Raised Fist – Veil of Ignorance

By paul

And so the return of one of the most distinctive sounding bands in hardcore, Sweden’s Raised Fist. And I’m glad to have got my hands on a review copy of this new record.

Let me start this review with a disclaimer. I’m not a believer in giving 5/5 reviews unless an album really is astonishingly amazing. And, of the tiny, miniscule handful I have given, ‘Sound of The Republic’, Raised Fist‘s last album, was one. On that record, the band had managed to mix melody and subtlety with their trademark brutality to make a record that was equal parts hardcore and metal. And it was pretty damn special. I mean like everyone who vaguely likes hardcore should own 2 copies.

So, this is the difficult follow up. And, I think the main thing to say is it’s a fucking good record. It has that trademark sign of being useful – the first time I heard it I thought it was pretty average, then the hooks grow and it’s turned into a very fine, intricate piece. It’s probably going to disappoint a lot of old school RF fans who loved the blast beats and brutality of ‘Dedications’ and the older material. There isn’t much speedy, intense stuff on here. Nor has it gone down the metal route. It’s what I’d describe as Raised Fist‘s attempt at a punk record. Which doesn’t make a lot of sense. But that’s what it sounds like to me.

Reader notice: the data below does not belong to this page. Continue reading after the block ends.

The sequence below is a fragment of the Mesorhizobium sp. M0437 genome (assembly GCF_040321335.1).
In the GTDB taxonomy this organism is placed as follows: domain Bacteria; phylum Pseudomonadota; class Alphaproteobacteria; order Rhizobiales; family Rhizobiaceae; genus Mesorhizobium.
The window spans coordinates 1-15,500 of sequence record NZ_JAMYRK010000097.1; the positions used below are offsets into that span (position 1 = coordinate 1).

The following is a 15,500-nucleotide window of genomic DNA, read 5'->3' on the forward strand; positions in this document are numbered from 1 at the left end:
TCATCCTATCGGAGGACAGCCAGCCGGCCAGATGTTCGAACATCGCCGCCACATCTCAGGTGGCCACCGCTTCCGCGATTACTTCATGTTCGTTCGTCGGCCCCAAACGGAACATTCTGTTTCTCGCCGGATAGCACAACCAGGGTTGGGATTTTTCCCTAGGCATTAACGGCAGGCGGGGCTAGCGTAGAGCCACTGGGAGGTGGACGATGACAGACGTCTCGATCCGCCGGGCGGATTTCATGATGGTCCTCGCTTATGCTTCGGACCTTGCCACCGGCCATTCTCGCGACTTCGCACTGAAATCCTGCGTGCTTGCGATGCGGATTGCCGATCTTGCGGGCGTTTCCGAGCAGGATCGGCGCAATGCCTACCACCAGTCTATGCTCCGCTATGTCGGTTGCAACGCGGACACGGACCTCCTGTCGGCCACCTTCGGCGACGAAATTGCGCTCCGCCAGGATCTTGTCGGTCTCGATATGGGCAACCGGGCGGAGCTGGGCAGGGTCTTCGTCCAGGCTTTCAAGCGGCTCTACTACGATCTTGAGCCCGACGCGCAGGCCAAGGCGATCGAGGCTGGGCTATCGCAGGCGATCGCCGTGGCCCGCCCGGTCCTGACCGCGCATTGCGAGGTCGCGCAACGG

There is tons of melody. Still the same angsty lyrics, spat out by maybe the most distinctive man in hardcore, Alexander Hagman, but there is even the odd sung line. The drums still hit you like a thumping headache, but the slow numbers – particularly a track called ‘wounds’ – mix it up too. There are a lot of dynamics to this record and I think it’s all the better for it.

It’s not quite as perfect as ‘Sound of The Republic.’ An instrumental to finish the album seems a little like a half finished piece – and a couple of the tunes don’t quite keep the standard up all the way through. But, still, there are some classics on here (‘City of Gold’ is about as good a tune as they’ve ever written) and it’s a fine addition to the back catalogue – proof again that hardcore can be redefined when a fine band feels like giving the task a go.


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